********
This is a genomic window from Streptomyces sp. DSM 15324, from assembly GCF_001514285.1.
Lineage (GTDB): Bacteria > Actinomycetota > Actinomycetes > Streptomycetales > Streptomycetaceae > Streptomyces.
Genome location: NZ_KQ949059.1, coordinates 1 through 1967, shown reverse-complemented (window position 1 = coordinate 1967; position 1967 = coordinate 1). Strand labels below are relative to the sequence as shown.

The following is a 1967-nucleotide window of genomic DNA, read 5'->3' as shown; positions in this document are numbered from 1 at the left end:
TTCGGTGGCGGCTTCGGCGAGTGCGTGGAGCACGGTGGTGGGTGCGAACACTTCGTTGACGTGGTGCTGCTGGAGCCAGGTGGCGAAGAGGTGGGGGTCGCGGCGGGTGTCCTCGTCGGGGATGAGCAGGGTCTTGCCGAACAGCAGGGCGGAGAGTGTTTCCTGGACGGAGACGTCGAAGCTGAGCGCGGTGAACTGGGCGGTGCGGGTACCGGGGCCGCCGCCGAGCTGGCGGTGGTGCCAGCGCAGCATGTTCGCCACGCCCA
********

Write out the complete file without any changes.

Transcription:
This is a genomic window from Streptomyces sp. DSM 15324, from assembly GCF_001514285.1.
Lineage (GTDB): Bacteria > Actinomycetota > Actinomycetes > Streptomycetales > Streptomycetaceae > Streptomyces.
Genome location: NZ_KQ949059.1, coordinates 1 through 1967, shown reverse-complemented (window position 1 = coordinate 1967; position 1967 = coordinate 1). Strand labels below are relative to the sequence as shown.

The following is a 1967-nucleotide window of genomic DNA, read 5'->3' as shown; positions in this document are numbered from 1 at the left end:
TTCGGTGGCGGCTTCGGCGAGTGCGTGGAGCACGGTGGTGGGTGCGAACACTTCGTTGACGTGGTGCTGCTGGAGCCAGGTGGCGAAGAGGTGGGGGTCGCGGCGGGTGTCCTCGTCGGGGATGAGCAGGGTCTTGCCGAACAGCAGGGCGGAGAGTGTTTCCTGGACGGAGACGTCGAAGCTGAGCGCGGTGAACTGGGCGGTGCGGGTACCGGGGCCGCCGCCGAGCTGGCGGTGGTGCCAGCGCAGCATGTTCGCCACGCCCA